4. Lack of effective corporate governance

I am not sure if the fault lies with the executives or with the persons reporting up to them, but in every organisation I have consulted in, status reports were massaged to ensure that bad news was smoothed over – until the inevitable happened.

A recent example of this is a major pharmaceutical and healthcare organisation had 108 projects concurrently in flight. The monthly Board pack showed 8 projects had a ‘RED’ status, 2 were ‘Amber’ status and the others were ‘Green’. My astute readers will have pulled puzzled face since the distribution appears a bit better than anticipated.

The answers is that the ‘Red’ and ‘Amber’ status projects were the top 10 projects that the Board took an interest in, and hence , were (probably) accurately reported and the other 98 projects the IT executive just copied the status from the PMs weekly reports. Surely one of the Board members would have the initiative to ask “if virtually all the IT projects are ‘Green’ are there rising IT costs, delays and failures in the live environment?” I should point out that the same is true, but magnified many fold in local and central government organisations.

5. Nobody takes responsibility

The question that always springs to mind – as with the regular banking crises that inflict pain and suffering on millions – when an IT project / programme fails is who is taking responsibility for the mess? There are usually more than enough persons wanting to sit on Steering Committees, Programme Boards, call them what you will, ready to claim the glory in the unlikely event that – despite poor requirements, unrealistic timescales, budget constraints, procrastination by the business over the scope, etc. etc. – the project/programme succeeds.

But when the inevitable happens and the project/programme is delayed, de-scoped etc., nobody is there to put their hand up and take responsibility. In fact, in my experience, there is usually an unwillingness to hold ‘drains up’ type reviews and to learn from the errors. It is the prevalence of this ‘blame free’ culture that stifles lessons learned initiatives, open debate and remedial actions to ensure failures do not keep recurring that is the crux of the matter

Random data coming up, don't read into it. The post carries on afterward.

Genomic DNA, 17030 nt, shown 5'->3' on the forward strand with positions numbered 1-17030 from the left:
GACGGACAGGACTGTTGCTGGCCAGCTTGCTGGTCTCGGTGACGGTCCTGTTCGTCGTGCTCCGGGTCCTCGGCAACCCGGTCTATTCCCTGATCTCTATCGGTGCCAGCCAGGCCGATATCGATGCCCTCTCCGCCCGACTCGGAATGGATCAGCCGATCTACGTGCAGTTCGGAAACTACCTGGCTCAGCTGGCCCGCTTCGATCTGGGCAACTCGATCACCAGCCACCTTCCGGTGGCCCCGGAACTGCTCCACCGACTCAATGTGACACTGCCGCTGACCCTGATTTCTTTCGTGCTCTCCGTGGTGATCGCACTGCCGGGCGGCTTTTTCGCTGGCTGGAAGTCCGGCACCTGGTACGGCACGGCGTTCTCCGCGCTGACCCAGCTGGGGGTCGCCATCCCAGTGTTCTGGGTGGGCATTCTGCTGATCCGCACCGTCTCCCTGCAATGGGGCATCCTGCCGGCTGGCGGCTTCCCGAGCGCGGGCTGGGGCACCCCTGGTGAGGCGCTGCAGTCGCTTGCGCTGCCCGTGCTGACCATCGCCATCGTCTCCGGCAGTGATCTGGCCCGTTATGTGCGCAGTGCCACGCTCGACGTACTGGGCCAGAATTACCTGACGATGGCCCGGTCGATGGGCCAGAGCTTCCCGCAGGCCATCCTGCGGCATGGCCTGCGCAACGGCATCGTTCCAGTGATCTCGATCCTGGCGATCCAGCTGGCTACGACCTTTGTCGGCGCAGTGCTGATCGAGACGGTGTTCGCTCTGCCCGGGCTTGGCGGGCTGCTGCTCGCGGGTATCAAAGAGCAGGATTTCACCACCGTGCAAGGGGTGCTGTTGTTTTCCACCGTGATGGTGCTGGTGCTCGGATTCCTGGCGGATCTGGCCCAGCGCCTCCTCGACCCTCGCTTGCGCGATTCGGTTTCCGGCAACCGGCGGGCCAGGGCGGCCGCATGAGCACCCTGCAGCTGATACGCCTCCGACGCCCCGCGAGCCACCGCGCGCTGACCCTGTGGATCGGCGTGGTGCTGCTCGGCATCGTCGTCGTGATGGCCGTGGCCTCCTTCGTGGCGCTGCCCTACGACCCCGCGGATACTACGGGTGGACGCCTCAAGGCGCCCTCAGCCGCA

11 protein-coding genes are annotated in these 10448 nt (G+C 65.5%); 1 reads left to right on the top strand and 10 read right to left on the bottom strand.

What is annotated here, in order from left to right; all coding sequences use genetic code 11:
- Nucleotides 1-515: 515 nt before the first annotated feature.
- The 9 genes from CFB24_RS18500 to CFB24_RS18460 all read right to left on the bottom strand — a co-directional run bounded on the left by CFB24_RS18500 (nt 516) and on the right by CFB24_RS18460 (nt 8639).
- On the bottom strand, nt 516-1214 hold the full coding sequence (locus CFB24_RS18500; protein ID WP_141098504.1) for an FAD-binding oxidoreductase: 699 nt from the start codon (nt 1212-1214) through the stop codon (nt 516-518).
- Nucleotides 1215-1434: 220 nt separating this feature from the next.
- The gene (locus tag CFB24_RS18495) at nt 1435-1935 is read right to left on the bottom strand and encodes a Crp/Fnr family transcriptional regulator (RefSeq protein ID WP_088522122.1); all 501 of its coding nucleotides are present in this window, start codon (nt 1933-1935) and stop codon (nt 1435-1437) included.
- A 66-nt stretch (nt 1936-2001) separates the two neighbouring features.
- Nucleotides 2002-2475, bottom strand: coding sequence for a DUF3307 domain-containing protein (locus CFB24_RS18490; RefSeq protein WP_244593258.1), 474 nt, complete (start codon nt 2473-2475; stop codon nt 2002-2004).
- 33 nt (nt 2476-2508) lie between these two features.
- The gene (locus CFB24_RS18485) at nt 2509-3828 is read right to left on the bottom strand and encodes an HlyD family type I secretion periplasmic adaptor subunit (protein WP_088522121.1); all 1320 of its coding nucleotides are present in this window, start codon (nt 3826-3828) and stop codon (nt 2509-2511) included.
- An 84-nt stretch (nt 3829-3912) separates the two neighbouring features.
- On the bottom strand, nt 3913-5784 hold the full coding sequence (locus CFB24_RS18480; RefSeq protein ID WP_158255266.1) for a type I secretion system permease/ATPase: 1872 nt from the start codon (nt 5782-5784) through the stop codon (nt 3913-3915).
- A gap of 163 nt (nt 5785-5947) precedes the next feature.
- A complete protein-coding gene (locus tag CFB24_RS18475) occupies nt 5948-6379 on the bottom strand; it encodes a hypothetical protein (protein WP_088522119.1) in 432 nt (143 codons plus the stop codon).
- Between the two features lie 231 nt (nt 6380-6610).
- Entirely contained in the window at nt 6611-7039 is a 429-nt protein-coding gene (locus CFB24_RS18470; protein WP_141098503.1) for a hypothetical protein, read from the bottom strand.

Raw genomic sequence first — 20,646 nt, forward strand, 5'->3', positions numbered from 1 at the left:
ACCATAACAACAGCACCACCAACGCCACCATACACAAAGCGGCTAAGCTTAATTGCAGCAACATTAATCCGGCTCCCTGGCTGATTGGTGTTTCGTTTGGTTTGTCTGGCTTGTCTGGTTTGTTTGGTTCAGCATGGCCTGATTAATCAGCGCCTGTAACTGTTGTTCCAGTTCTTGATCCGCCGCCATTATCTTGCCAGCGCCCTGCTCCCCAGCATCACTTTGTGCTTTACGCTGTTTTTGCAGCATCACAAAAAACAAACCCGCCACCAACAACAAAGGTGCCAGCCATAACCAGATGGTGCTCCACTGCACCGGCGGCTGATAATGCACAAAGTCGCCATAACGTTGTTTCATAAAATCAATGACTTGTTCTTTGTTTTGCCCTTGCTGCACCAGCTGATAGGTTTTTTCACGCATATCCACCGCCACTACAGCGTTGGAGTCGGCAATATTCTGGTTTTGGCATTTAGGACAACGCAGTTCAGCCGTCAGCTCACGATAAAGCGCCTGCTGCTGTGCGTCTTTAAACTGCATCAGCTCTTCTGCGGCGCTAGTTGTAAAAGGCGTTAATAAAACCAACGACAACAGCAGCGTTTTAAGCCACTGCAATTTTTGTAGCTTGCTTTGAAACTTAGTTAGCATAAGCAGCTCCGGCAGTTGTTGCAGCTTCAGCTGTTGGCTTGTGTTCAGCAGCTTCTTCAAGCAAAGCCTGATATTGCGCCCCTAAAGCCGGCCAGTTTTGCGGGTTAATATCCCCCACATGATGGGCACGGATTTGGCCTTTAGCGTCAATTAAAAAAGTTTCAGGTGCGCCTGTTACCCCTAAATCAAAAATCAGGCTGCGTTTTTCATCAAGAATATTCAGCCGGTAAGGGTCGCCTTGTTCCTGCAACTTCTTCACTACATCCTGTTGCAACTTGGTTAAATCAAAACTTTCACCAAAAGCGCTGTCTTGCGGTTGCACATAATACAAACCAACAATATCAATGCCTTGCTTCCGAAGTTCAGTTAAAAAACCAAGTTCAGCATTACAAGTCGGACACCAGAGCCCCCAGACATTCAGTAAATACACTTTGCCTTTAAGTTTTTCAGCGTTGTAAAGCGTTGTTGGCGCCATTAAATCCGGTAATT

My conclusion from all this is that most organisations are managed in a chaotic manner with no effective governance. It has been my unfortunate experience that, even in cases where projects were critical to the success of the organisation, there was a lack of cohesion and will throughout the organisation to succeed. In this context, irrespective of the advice and guidance with regards to process improvement, and the endeavours to bring more rigorous, engineering based disciplines to IT project delivery, the fact remains there should be no surprises that most projects fail.

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John Cox is a Principal Consultant at Xceed Group. With more than 25 years' experience as a Test Consultant, John has worked for the likes of Price Waterhouse Cooper, The National Programme for IT in the Health Service and Cognizant. He is well versed in advising on testing strategy for critical business testing - a role he has performed with distinction for some of the biggest names in industry and some of the biggest programmes, such as the LTSB/HBOS Integration. An accomplished operator, John is an excellent communicator and is one of those people who not only 'gets it' but can translate so that everyone else 'gets it'.

  • Jamie Roberts

    How sad, but very true this article is. Although I’d argue it’s outside the remit of most Test functions to be able to achieve the business change required.